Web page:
With a surprising 38-24 win over No. 14 North Carolina State in
Winston-Salem last Saturday, Wake Forest coach Jim Grobe put the
ACC on notice: The Demon Deacons are no longer the equivalent of
an automatic win on the conference schedule. Grobe drew
motivation from Wolfpack coach Chuck Amato, who was so concerned
that his players would look past Wake to their game against
third-ranked Ohio State this Saturday that he forbade his players
to mention the Buckeyes to the media last week. Grobe might have
been the only one who saw a slight in Amato's edict, but he made
sure his players took it as a sign of disrespect. "The
inference," Grobe said five days before the N.C. State game, "is
that as long as they don't say anything about Ohio State, they'll
kick the hell out of Wake Forest."
It's unlikely anyone else will underestimate the Demon Deacons,
who are 2-0 and ranked No. 20 after Saturday's win and a
season-opening 32-28 victory at Boston College. Indeed, it's been
hard to ignore Wake Forest since the 51-year-old Grobe took over
the team two years ago. In his first season he led the Deacons
back to respectability, taking a squad that had gone 2-9 the year
before and leading it to a 6-5 finish and an ACC-best 221.6
rushing yards per game. Last year Wake went 7-6--only the third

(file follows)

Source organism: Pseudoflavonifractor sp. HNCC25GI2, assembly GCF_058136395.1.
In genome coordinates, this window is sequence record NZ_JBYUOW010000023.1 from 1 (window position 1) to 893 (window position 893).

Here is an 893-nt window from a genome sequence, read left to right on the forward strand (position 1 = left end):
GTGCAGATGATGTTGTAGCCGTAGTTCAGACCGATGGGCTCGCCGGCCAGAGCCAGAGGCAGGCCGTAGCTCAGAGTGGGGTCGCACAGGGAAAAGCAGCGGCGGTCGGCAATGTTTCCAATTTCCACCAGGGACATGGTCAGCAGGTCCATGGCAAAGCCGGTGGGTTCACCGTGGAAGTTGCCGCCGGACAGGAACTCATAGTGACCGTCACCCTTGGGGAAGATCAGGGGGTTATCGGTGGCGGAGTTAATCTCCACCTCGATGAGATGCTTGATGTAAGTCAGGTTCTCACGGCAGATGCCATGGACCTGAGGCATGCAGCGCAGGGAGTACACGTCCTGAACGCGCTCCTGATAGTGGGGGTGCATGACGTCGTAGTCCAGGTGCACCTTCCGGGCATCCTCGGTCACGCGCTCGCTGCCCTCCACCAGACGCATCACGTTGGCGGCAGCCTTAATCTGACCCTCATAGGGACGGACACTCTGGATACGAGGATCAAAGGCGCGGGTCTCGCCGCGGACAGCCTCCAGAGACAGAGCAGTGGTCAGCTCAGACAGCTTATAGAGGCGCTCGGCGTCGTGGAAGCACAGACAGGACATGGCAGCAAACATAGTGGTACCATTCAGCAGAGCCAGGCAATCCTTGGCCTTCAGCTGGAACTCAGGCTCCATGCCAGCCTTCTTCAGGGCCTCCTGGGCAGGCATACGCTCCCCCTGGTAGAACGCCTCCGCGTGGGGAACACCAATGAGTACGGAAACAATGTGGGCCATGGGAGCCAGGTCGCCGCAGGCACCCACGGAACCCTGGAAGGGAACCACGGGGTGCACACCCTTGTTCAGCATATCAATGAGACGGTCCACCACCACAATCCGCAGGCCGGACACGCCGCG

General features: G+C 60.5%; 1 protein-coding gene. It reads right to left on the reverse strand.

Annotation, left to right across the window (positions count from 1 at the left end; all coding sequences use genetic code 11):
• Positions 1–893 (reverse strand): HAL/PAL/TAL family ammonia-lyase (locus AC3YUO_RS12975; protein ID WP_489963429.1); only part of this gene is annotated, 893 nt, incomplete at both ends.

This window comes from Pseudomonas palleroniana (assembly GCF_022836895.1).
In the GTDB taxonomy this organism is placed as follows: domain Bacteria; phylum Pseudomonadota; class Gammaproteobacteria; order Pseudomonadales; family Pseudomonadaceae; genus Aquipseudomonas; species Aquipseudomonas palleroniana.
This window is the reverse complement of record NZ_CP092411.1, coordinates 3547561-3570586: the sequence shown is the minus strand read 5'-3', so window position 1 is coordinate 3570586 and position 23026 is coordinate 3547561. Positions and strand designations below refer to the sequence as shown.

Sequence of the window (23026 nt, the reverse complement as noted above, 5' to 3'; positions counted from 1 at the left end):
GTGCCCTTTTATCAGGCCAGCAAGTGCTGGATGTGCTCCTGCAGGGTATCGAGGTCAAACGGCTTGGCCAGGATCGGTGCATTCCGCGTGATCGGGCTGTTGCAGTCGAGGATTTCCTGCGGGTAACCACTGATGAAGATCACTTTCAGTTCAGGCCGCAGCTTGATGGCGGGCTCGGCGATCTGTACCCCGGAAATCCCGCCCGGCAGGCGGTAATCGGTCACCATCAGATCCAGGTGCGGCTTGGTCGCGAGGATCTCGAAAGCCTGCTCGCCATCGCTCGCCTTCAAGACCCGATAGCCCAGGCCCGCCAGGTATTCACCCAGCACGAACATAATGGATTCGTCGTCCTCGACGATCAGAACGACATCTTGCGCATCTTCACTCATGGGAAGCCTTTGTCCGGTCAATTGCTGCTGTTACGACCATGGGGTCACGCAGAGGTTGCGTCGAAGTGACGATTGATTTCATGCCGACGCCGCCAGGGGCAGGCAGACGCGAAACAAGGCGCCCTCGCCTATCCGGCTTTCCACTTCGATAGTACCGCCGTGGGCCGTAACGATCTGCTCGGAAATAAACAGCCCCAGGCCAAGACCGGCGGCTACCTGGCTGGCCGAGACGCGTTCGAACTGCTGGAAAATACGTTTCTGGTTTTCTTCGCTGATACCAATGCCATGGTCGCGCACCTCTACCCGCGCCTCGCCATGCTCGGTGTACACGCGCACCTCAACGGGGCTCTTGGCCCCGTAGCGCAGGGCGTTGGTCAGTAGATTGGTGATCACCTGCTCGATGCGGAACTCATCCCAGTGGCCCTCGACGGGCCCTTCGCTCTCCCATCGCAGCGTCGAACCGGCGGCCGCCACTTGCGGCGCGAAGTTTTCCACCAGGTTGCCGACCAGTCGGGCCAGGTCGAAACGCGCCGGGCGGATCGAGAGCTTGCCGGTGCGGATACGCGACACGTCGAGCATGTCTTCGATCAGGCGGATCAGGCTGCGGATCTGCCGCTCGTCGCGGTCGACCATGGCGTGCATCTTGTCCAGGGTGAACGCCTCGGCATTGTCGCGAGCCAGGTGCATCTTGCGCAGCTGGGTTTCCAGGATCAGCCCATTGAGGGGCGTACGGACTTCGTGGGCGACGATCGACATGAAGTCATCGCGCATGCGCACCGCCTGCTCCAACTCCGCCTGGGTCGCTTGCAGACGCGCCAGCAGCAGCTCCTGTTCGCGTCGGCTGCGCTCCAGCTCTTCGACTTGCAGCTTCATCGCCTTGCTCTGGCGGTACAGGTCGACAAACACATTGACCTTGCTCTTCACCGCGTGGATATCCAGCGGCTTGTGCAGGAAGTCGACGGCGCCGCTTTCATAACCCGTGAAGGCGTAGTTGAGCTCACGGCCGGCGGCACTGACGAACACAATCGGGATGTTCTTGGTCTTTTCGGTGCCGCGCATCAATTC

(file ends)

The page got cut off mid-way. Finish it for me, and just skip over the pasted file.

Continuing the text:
time the Deacons had turned in back-to-back winning seasons in 51
years--and ended on a high note with a 38-17 rout of Oregon in
the Seattle Bowl.
"Being Wake Forest, we can never think we can just line up and
whip you," says Grobe. "That doesn't mean it's not our mentality,
but we're not to that point as a program yet."
The remarkable turnaround is largely the result of the
entertaining run-oriented offense Grobe favors. Based in part on
the flexbone he learned as an assistant to Fisher DeBerry at Air
Force, it relies heavily on misdirection and incorporates the
shotgun and no-huddle sets Grobe developed in his six seasons as
coach at Ohio before taking the Wake Forest job. "They will
formation you to death," Amato said last week. "What makes it so
tough is the diversity of the running game. They run inside, run
outside, run reverses, run counters. Then they'll throw the
Under Grobe the Deacons have reached double digits in 26 straight
games and have topped 30 points on 13 occasions. The success
hasn't gone unnoticed. Last March nearly 300 high school and
college coaches attended Grobe's coaching clinic, about 200 more
In Saturday's win Wake rushed for 202 yards and had three backs
with at least 11 carries, led by sophomore tailback Chris Burney,
who ran the ball 21 times for 90 yards and a touchdown. "I don't
think we're going to sneak up on anybody," says Grobe. "We aren't
the team everybody wants to beat yet, but I think we've earned
COLOR PHOTO: RICK HAVENER/AP Eric King's interception helped defeat the Wolfpack and lift Wake into the Top 25.
Head to Head
Ohio State CB-WR Chris Gamble versus N.C. State WR Jerricho Cotchery
The 6'1", 200-pound Cotchery is quarterback Philip Rivers's
favorite target and N.C. State's big-play threat. He has caught
at least one pass in 29 consecutive games and has 14 catches for
235 yards and two touchdowns this season. As the nation's best
two-way player, the 6'2", 200-pound Gamble knows a thing or two
about running good routes and locking down All-America receivers.
He neutralized Washington star Reggie Williams in the Buckeyes'
28-9 victory on Aug. 30, and if he shuts down Cotchery, it's
going to be a long afternoon for the Wolfpack.